NYRA CEO For Lowered Takeout

Published: August 24, 2010 04:41 pm EDT

"We're taking too much out of the customer's pocket, and we're not returning enough to them after each race is run."

On Monday, much to the amazement of loyal horse racing punters, New York Racing Association President and CEO Charles Hayward acknowledged on CNBC's 'Squawk Box' morning program that a lowering of track takeout on wagers is needed.

Hayward cited a pair of particular factors during the segment. First he made reference to the increased competition for gaming dollars in the United States of America. "There has been a fairly significant explosion of gaming in this country," explained Hayward, who particularly mentioned the rise of native and non-native, land-based gaming enterprises.

Touching on his second point -- that the current takeout in horse racing is too high and thus uncompetitive with other gaming options -- Hayward said, "The other thing, which is counter-intuitive, is that in 1960 our takeout -- which is the money that we take before we distribute it back to the players -- was 15 per cent. Today it is 19.8 per cent. Table games are two per cent, slots are five per cent, poker is eight per cent, and sports betting is 10 per cent. So the industry, in addition to looking at its racing side, really has to look at the financial side and really make it a better proposition for the customer."

He went on to say that "it sounds a little counter-intuitive, but the more money we put back into the people's hands the more money they will bet back in, so a reduction in takeout would actually be more beneficial for us."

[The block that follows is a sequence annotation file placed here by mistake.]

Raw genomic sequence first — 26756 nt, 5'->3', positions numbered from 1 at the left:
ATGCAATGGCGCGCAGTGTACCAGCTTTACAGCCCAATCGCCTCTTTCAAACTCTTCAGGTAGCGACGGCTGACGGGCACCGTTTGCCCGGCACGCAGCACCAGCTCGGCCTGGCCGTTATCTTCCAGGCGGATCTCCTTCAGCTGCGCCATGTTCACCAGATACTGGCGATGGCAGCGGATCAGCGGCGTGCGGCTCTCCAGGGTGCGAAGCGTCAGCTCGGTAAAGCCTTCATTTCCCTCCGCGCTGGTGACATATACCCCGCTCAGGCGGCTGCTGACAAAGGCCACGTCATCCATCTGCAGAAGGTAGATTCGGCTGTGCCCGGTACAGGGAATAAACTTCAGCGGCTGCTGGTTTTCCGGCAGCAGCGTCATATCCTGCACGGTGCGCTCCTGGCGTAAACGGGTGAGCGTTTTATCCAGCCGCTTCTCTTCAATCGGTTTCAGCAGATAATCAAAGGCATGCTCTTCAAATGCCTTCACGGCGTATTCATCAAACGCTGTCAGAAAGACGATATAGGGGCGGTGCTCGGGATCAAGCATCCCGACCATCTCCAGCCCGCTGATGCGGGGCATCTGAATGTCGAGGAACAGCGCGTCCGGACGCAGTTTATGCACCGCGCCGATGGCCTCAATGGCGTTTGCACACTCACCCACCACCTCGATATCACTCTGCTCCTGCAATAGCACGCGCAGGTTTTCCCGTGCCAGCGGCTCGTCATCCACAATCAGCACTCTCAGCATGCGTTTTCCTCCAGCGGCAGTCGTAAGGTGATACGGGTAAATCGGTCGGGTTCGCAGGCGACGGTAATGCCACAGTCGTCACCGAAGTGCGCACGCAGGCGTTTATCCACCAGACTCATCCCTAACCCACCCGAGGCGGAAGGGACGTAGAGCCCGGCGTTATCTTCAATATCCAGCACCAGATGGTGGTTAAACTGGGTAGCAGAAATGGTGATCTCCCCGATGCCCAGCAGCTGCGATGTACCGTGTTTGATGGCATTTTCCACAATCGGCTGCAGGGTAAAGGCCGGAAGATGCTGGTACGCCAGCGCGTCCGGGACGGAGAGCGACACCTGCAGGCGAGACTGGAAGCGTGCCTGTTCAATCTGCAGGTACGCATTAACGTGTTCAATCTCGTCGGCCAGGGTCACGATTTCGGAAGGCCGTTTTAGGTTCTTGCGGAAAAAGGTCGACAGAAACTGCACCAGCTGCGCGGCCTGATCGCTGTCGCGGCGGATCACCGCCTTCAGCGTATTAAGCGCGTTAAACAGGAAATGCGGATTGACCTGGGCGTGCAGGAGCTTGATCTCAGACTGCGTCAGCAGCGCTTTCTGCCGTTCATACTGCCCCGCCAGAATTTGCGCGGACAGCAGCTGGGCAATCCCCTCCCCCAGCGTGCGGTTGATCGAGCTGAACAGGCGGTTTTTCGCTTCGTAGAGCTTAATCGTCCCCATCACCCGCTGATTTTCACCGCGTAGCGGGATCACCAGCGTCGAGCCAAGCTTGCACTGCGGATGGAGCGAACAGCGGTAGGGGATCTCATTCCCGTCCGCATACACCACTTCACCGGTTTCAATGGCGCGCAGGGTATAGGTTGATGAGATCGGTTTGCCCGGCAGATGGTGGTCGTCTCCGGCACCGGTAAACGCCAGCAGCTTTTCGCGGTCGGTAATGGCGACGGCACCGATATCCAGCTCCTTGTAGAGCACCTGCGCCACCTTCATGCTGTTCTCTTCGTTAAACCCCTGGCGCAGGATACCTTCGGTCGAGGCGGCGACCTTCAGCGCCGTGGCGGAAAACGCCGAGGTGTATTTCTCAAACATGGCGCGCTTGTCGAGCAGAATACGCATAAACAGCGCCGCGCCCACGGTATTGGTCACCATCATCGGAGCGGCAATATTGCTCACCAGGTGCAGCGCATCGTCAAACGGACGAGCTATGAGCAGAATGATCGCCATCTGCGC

Hayward also commented on the current retraction which is being witnessed across the country in the horse racing industry.

"There is no question that the racing business is going through a decline and a consolidation," he said. "Like any other commodity business, particularly on the breeding and sales side, there are probably far too many horses being bred (which are) not of the right quality. We are seeing significant declines in the breeding side, and I think will mean a consolidated, smaller, but more stable business."



It is great to see another person in the race game speak up for the horse player. He recognizes that with the current track takeouts the race game is no longer competing with other forms of gambling and the take out must be dramatically reduced. I will correct him on one thing, most people mistakenly believe that single game sports wagering has a house hold of 10% but that is incorrect, it is in fact only 5%

Lets say in the nfl detroit is playing green bay and green bay is -7.5 fav. I bet $110 to win $100 on green bay and someone else wagers $110 to win $100 on detroit.one side wins and the other loses. The house ends up making $10 of a wager of $200 which is 5% These games against the point spread are a 50/50 proposition so even a coin flipper will hit at approx 50%. You will win 1 out of every two bets over the course of time even if you know nothing, or lose 5% of your money. I made this correction to further show just how uncompetitive the race game really is with other forms of gambling.